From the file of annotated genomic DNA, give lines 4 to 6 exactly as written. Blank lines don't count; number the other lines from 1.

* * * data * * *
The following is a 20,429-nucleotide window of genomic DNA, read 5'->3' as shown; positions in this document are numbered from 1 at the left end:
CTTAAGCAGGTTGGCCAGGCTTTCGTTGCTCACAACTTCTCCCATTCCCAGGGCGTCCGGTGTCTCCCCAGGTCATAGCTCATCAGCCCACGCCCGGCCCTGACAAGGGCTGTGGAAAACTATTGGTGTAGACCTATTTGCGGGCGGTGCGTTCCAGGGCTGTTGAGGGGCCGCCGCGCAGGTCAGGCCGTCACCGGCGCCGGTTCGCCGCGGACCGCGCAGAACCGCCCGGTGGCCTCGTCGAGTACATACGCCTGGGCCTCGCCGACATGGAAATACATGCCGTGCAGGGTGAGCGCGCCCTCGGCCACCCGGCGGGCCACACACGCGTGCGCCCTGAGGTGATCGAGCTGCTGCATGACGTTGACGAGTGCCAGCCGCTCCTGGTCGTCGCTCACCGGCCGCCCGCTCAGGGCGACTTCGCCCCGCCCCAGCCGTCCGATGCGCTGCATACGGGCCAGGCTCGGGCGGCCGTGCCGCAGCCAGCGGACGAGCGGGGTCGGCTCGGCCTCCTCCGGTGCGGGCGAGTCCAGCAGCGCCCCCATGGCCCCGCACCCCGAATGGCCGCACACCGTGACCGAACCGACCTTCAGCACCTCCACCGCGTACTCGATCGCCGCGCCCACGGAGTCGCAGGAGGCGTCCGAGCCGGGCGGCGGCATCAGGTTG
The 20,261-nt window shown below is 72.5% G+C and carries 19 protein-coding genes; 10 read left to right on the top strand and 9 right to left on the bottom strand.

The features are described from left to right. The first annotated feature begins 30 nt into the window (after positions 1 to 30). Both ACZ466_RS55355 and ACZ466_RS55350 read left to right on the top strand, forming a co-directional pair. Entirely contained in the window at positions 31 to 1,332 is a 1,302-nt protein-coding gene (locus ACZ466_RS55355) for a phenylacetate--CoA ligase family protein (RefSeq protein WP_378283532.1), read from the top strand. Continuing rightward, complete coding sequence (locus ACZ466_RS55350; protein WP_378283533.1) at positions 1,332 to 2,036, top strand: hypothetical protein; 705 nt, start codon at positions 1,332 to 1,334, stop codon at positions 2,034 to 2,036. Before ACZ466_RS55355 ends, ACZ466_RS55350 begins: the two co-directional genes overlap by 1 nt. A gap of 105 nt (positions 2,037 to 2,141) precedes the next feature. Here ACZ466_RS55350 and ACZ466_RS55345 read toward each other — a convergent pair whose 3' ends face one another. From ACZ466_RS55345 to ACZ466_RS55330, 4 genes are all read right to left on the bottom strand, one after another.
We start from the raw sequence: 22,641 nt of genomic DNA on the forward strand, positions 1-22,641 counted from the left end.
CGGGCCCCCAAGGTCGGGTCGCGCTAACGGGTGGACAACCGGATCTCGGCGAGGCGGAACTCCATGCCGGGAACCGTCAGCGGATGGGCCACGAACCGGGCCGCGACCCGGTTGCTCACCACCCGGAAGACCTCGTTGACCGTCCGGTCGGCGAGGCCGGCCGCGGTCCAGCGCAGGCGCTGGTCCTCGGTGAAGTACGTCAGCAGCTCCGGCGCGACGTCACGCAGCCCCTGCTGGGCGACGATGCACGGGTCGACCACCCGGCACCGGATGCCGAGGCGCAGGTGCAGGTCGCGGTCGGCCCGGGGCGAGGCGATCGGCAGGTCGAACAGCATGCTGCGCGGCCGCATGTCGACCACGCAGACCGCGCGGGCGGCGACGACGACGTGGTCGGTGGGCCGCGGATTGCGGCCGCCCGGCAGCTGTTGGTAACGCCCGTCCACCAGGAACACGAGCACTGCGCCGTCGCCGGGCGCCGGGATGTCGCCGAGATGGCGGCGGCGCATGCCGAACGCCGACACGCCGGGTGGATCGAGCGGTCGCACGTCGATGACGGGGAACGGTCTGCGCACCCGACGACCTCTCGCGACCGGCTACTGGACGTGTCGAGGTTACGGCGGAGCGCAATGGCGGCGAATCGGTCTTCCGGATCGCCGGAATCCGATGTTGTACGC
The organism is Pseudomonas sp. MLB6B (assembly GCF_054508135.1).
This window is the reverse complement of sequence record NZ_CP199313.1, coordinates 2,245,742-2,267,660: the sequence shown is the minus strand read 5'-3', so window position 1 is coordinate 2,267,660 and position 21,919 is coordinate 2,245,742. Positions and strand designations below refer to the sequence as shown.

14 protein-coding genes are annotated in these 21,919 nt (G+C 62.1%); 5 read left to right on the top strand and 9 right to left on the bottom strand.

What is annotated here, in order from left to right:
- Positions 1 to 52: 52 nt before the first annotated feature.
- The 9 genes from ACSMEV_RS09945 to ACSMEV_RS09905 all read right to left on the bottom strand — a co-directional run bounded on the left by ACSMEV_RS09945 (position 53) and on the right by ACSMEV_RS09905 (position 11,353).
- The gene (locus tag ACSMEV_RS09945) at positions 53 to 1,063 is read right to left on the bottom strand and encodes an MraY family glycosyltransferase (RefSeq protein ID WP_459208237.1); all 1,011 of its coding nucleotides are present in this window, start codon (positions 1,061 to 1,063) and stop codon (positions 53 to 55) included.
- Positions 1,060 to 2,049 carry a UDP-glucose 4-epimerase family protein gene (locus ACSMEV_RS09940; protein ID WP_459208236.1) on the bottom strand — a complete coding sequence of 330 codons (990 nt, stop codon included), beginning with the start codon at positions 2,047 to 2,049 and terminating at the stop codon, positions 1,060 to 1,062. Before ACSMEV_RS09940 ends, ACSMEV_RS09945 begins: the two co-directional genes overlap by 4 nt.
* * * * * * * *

The features are described from left to right. The first annotated feature begins 30 nt into the window (after positions 1 to 30). Both ACZ466_RS55355 and ACZ466_RS55350 read left to right on the top strand, forming a co-directional pair. Entirely contained in the window at positions 31 to 1,332 is a 1,302-nt protein-coding gene (locus ACZ466_RS55355) for a phenylacetate--CoA ligase family protein (RefSeq protein WP_378283532.1), read from the top strand. Continuing rightward, complete coding sequence (locus ACZ466_RS55350; protein WP_378283533.1) at positions 1,332 to 2,036, top strand: hypothetical protein; 705 nt, start codon at positions 1,332 to 1,334, stop codon at positions 2,034 to 2,036. Before ACZ466_RS55355 ends, ACZ466_RS55350 begins: the two co-directional genes overlap by 1 nt. A gap of 105 nt (positions 2,037 to 2,141) precedes the next feature. Here ACZ466_RS55350 and ACZ466_RS55345 read toward each other — a convergent pair whose 3' ends face one another. From ACZ466_RS55345 to ACZ466_RS55330, 4 genes are all read right to left on the bottom strand, one after another.
We start from the raw sequence: 22,641 nt of genomic DNA on the forward strand, positions 1-22,641 counted from the left end.
CGGGCCCCCAAGGTCGGGTCGCGCTAACGGGTGGACAACCGGATCTCGGCGAGGCGGAACTCCATGCCGGGAACCGTCAGCGGATGGGCCACGAACCGGGCCGCGACCCGGTTGCTCACCACCCGGAAGACCTCGTTGACCGTCCGGTCGGCGAGGCCGGCCGCGGTCCAGCGCAGGCGCTGGTCCTCGGTGAAGTACGTCAGCAGCTCCGGCGCGACGTCACGCAGCCCCTGCTGGGCGACGATGCACGGGTCGACCACCCGGCACCGGATGCCGAGGCGCAGGTGCAGGTCGCGGTCGGCCCGGGGCGAGGCGATCGGCAGGTCGAACAGCATGCTGCGCGGCCGCATGTCGACCACGCAGACCGCGCGGGCGGCGACGACGACGTGGTCGGTGGGCCGCGGATTGCGGCCGCCCGGCAGCTGTTGGTAACGCCCGTCCACCAGGAACACGAGCACTGCGCCGTCGCCGGGCGCCGGGATGTCGCCGAGATGGCGGCGGCGCATGCCGAACGCCGACACGCCGGGTGGATCGAGCGGTCGCACGTCGATGACGGGGAACGGTCTGCGCACCCGACGACCTCTCGCGACCGGCTACTGGACGTGTCGAGGTTACGGCGGAGCGCAATGGCGGCGAATCGGTCTTCCGGATCGCCGGAATCCGATGTTGTACGC